Parallax Adjustment on Scope

Discussion in 'Long Range Scopes and Other Optics' started by DUKFVR, Jun 4, 2010.


    DUKFVR Well-Known Member

    Sep 17, 2009
    I am looking at buying one of the Leupold 4.5 X14 X 40 mm Obj.scopes with the B&C reticle. I don't shoot over 300 yrds or haven't yet & really don't plan to unless I upgrade my equipment & skills more . My question is is the adjustable objective really needed ? Any help or comments would be greatly appreciated. THANKS!
  2. NomadPilot

    NomadPilot Well-Known Member

    Aug 28, 2009
    What's your target? Hunting at 300 yards or paper? That'll make a difference in the need for absolute precision. For hunting I don't think you need AO at 300.
  3. winmag

    winmag Well-Known Member

    Dec 23, 2009
    I no longer buy scopes without a paralax adjustment function. My reasoning is simple. When paralax is adjusted properly, your groups shrink considerably. For me this builds confidence in my equipment, and ability as a shooter, and even confidence in my hand loads. All of wich I consider important for streaching the legs on my firearms.
    All that being said, shooting a deer at 300yds and less Ive never taken the time to adjust the paralax for something that big that close.
    Is having a P/A scope a necisity? probably not in this case (imo), but its a very usefull function when you streach the legs of your firearm. Practice at longer ranges builds skill and personal ability. You may be suprised at how well you can shoot when you tip the scales in your favor:)

    DUKFVR Well-Known Member

    Sep 17, 2009
    Sorry about that. Deer & Elk hunting mostly.
  5. I wouldn't even consider a non AO scope on a 300 yard gun. I would only buy an adjustable objective.
  6. LouBoyd

    LouBoyd Well-Known Member

    Oct 15, 2007
    Lets put some numbers on it . Any non AO scope will be focused at some fixed distance. That distance is chosen by the manufacturer, but is typically 100 to 200 yards, maybe 50 yards for 22 and handgun scopes. How much error can it cause? if your eye is at the edge of the exit pupil the point of aim at the target can apparently shift by:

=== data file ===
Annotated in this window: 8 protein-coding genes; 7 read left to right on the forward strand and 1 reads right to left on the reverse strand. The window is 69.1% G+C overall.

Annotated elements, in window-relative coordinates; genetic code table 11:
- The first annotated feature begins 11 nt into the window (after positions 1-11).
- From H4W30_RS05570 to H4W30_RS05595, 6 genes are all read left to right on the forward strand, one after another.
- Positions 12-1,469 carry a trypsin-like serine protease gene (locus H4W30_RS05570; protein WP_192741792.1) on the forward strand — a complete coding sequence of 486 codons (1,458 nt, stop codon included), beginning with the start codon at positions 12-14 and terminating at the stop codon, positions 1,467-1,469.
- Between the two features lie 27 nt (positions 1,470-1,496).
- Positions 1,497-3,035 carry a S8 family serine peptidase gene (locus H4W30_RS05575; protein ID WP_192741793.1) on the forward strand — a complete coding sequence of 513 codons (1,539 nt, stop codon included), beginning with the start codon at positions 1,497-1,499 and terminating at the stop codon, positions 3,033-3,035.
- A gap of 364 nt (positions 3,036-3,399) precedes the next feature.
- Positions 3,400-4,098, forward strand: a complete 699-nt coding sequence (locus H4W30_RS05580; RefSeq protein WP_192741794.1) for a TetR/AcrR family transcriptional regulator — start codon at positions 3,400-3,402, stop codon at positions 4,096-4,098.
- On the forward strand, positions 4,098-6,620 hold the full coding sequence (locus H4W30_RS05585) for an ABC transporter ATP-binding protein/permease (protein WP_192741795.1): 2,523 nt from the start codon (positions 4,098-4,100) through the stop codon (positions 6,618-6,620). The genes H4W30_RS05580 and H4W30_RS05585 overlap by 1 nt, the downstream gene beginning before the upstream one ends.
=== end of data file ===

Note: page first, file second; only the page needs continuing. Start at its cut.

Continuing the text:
Dt Distance to the target from the scope.
    Ds Distance from the scope to it's (factory or not) setting where the target image is focused on the reticle
    Rs radius of the scope's objective lens
    Rt radius of point of aim error at the target.

    Rt = Rs *(Dt-Ds)/Ds

    Note that Rt switches sign indicating which side of the target the error is located depending on whether Dt or Ds is larger.

    Units. Ds and Dt must use the same units but it doesn't matter what units. Typically yards or meters.
    Rs and Rt must use the same units but it doesn't mater what units. Typically inches or millimeters.
    All are linear measurements, not angular measurements. (not mils or moa).

    So if the scope focus distance is 100 yards and you have a 50mm objective scope (radius 25mm or approximately 1 inch) parallax error will be zero at 100 yards. For a target at 50 yards (or 150 yards) the maximum parallax error would be a half inch. At 200 yards it could be 1 inch, at 300 yards two inches. At 1000 yards it could be nine inches.
    If the scope was focused at infinity instead of 100 yards the maximum parallax error at any distance would be only one inch, but it could have 1" of parallax error any distance.

    It's unlikely that you would hold your eye right at the edge of the exit pupil, so the actual parallax error is likely to be half or less what the above equation indicates. This is not related to the quality of the scope or it's magnification. Scopes with larger diameter objective lenses can have proportionally more parallax error.

    I use fixed focus scopes on rifles (mostly AR's) that I shoot offhand at up to a few hundred yards. On any rifle shot from bipod or bags I use adjustable objective scopes. An AO scope which is set incorrectly can introduce more parallax error than one with a fixed objective. I leave my AO scopes set to 2/3 the longest distance I'm likely to shoot that particular rifle. That's keeps the maximum parallax error to well under under an inch at any distance if I don't have time (or forget) to set it.
    Last edited: Jun 5, 2010